I am not a special snowflake. I have the same body image story that lots of you do. See if any of this rings a bell: young, American, fat girl, eating disorder, lacking self-esteem, confused about identity, hating her body, feeling unsatisfied.

I spent more than a decade totally disconnected from my body.

Either I was at war with my body – trying to control it by dieting, or I was punishing it through disordered eating, punitive exercise, hating it, ignoring it altogether.


What are you really hungry for? A photograph of my hands chopping an onion. A bowl sits nearby filled with chopped tomatoes, onions and cliantro.When I first started my journey to recovering from disordered eating, poor self-esteem, and bad body image, one of the things I did was chart my hunger. All day, every day, I hauled out little index cards and wrote down how hungry I was at different times of the day (on a scale of 1-10), and what I was feeling at the time. Most of the time, the cards looked like this:

February 20, 9:45am
Hunger: 3.5?
Feeling: I feel fine?

Most of the hunger ratings ended in question marks.

All the feelings ended in question marks.

Honestly, I had no idea how hungry I was.

I had spent so long being completely disconnected from my body. I could understand things like feeling hot or having to pee, but identifying a mental state or what I felt in my heart or my gut – no clue.

As I started to pay attention to my physical hungers and understand those sensations in my body, I also had to acknowledge that it was never really about the food. The core of the problem wasn’t about how full or empty my stomach was. I was hungry for something else.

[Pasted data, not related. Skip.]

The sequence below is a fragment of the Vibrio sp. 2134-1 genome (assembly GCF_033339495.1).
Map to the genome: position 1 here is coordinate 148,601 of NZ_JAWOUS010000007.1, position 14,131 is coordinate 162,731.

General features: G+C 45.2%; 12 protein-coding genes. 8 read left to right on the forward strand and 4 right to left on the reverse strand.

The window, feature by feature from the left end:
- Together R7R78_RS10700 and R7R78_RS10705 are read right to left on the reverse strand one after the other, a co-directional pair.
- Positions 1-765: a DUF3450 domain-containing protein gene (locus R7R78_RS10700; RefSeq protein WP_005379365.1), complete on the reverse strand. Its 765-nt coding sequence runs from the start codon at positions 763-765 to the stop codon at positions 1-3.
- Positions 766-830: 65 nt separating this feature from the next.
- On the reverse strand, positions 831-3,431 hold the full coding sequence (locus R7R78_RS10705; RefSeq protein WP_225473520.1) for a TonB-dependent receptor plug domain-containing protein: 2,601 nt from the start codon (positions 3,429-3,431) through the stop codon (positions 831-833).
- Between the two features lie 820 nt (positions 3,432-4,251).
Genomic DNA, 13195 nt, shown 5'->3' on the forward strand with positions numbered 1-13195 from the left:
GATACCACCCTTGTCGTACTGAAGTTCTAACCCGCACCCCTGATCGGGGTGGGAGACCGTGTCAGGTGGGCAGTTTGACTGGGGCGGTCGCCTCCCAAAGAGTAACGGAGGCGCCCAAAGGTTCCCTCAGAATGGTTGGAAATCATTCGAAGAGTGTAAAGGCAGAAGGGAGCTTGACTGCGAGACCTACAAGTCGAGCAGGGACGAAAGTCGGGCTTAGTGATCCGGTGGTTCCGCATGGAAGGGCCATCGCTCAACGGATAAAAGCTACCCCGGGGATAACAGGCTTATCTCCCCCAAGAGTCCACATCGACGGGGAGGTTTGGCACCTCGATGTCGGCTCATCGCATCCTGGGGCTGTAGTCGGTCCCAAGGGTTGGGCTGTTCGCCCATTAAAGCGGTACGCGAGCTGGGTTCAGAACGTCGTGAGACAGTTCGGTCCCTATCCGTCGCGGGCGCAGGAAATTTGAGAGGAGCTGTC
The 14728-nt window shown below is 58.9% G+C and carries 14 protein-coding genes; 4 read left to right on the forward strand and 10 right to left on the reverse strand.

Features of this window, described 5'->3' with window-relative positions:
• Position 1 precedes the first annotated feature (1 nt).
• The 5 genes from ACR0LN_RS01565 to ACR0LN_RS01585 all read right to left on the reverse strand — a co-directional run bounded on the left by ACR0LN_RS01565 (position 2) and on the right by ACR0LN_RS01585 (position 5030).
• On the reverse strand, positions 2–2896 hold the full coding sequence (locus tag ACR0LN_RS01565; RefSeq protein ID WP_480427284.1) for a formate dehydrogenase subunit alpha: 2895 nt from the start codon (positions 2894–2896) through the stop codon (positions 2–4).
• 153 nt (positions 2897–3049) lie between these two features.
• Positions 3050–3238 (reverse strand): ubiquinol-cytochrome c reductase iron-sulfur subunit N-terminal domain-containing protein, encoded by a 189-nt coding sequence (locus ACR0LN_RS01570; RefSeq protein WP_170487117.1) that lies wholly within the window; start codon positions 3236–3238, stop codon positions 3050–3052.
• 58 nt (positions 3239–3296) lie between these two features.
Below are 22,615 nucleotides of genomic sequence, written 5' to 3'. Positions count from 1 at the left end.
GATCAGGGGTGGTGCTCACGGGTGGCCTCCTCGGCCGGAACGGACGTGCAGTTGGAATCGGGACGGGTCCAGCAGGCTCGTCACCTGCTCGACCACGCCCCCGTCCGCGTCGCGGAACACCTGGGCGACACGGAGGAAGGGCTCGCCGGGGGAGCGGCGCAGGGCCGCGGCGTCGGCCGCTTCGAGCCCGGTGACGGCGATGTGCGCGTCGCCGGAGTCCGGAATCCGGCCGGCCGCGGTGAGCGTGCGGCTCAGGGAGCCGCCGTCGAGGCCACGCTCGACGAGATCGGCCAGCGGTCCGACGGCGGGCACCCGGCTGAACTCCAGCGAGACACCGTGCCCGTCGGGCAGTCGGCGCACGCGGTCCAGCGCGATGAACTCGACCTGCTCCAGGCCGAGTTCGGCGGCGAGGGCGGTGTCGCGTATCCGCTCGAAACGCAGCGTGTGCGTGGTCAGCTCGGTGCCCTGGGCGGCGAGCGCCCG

What was I really hungry for?

Bingeing and soothing myself with food seemed like autopilot for a really long time. It was the only option. I knew that whenever a strong emotion would come my way – anger, sadness, vulnerability, even elation, I was going to binge. Even though a large part of me knew that I didn’t want to do it, I was going to do it anyway.

Using food to numb out would take the edge off the “I’m not ok” feeling, or the anger, loneliness, and sadness. Numbing out with food was a temporary fix, and always left me feeling worse afterward since I would also feel shame about bingeing on top of the unpleasant emotions I started with.

Bingeing physically hurt me, filled me with shame, and I knew deep down, that it was never going to touch the deeper, real hunger – no matter how full I stuffed myself. It took a long time of practicing, reflecting, asking, learning, messing up, being vulnerable before I started to understand what I was truly hungry for.

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Here’s what I know about figuring out true hunger:

It takes sitting with that bone deep pain, the pain that feels like it consumes your whole being, and knowing that it will pass.

It takes letting it suck, and telling yourself that no feeling is final.

It takes learning “this too shall pass” deep down in your body, and once it does pass, asking yourself hard questions about what you’re really hungry for.

It took a long time to figure it out, and yes, I’m still figuring it out.

I’ve discovered that most of the time I’m truly hungry for…

  • true connection
  • nature
  • physical touch
  • to be seen and heard
  • deep community